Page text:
US prosecutors announced they have launched civil action against auction house Sotheby's, seeking the forfeiture of a 10th century Khmer statue so it can be returned to Cambodia.
Prosecutors say the sandstone statue, known as the Duryodhana, was stolen "during periods of extreme unrest" in Cambodia during the 1960s or 1970s -- an allegation the auction house strongly denied.
| This file illustration photo shows part of a temple, pictured northwest of the capital Phnom Penh, in 2011. |
The statue -- which has an estimated value of between $2 million and $3 million -- was pulled from a Sotheby's sale in March 2011 after Cambodian authorities sent a letter via UNESCO demanding that it be returned to them.
Negotiations between the two sides have been fruitless.
In the civil complaint, the US attorney's office in New York claims the statue was stolen from Prasat Chen temple in Koh Ker, Cambodia before being illegally imported to New York from Europe.
A private collector turned the statue over to Sotheby's for the planned March 2011 auction. The house withdrew the item from the sale after receiving the letter from Cambodian authorities, but still retains possession.
"The Duryodhana statue is imbued with great meaning for the people of Cambodia," US Attorney Preet Bharara said in a statement.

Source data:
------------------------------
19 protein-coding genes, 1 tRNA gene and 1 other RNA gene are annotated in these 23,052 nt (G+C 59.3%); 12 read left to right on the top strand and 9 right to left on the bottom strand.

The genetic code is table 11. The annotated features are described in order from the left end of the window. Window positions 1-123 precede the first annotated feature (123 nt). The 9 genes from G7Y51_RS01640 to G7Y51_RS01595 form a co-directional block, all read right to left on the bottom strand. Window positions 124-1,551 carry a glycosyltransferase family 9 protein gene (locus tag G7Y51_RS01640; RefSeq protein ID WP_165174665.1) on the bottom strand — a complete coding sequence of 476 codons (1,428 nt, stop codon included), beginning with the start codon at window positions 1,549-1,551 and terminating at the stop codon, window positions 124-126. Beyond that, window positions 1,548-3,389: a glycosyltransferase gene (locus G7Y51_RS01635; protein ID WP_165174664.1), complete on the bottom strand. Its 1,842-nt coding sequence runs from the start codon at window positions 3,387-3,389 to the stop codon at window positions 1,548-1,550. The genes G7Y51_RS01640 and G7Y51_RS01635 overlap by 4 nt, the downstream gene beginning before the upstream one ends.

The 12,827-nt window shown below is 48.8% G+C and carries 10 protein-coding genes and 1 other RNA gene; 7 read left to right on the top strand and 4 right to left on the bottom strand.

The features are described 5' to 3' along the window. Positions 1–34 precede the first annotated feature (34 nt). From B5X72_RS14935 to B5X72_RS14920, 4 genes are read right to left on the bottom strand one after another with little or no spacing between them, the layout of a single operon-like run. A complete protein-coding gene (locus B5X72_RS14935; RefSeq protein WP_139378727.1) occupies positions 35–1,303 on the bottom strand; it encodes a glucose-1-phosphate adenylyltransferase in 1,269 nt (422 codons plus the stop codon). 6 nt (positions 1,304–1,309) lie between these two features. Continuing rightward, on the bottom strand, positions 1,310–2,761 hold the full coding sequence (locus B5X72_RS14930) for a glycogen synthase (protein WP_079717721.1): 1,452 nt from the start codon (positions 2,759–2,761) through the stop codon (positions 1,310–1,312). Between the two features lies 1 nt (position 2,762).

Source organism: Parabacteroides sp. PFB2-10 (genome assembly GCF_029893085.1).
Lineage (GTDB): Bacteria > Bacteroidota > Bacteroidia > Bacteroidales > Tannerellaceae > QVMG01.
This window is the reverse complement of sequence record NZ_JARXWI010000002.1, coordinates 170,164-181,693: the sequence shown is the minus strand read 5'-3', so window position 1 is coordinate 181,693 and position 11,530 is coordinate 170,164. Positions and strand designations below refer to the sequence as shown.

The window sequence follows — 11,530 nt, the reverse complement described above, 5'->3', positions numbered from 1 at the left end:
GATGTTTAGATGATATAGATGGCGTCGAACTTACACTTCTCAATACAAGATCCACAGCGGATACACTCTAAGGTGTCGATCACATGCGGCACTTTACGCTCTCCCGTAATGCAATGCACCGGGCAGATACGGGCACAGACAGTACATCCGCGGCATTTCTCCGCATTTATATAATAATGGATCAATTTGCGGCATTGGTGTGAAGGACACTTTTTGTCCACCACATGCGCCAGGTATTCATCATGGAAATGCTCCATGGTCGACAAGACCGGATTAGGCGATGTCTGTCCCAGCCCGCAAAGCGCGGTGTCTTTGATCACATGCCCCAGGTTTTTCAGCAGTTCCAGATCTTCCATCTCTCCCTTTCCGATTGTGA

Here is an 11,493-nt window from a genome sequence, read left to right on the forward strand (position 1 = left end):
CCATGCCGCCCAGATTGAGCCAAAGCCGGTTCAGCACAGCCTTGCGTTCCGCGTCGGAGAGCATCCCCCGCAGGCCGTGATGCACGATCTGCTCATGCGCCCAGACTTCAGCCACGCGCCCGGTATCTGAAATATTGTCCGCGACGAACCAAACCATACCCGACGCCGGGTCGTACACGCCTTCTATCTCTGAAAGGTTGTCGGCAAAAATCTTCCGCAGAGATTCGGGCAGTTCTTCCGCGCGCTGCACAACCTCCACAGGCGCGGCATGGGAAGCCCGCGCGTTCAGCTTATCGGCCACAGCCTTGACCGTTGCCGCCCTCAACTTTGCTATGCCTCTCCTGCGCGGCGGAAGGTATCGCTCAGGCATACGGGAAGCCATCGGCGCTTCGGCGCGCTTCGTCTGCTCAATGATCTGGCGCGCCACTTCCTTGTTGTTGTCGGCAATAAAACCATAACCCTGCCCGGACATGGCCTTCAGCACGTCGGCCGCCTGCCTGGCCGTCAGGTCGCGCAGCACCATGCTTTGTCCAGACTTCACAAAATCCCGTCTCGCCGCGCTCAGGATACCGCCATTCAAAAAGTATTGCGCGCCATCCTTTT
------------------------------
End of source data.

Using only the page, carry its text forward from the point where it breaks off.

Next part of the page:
"With today's action, we are taking an important step toward reuniting this ancient artifact with its rightful owners."
The statue was connected to the Koh Ker site because its base and feet remain at the temple from which it was stolen, archaeologist Eric Bourdonneau, a lecturer at the French School for Far Eastern Studies, told AFP.
Sotheby's issued a statement saying it was "disappointed" by the action taken by federal prosecutors.
"This sculpture was legally imported into the United States and all relevant facts were openly declared," it said.
"We have researched this sculpture extensively and have never seen nor been presented with any evidence that specifies when the sculpture left Cambodia over the last 1,000 years nor is there any such evidence in this complaint."
Sotheby's said the auction house was willing to further discuss the statue's ownership with US and Cambodian government officials, but maintained its right to retain possession of the statue in the interim.
"We are disappointed that this action has been filed and we intend to defend it vigorously," Sotheby's said.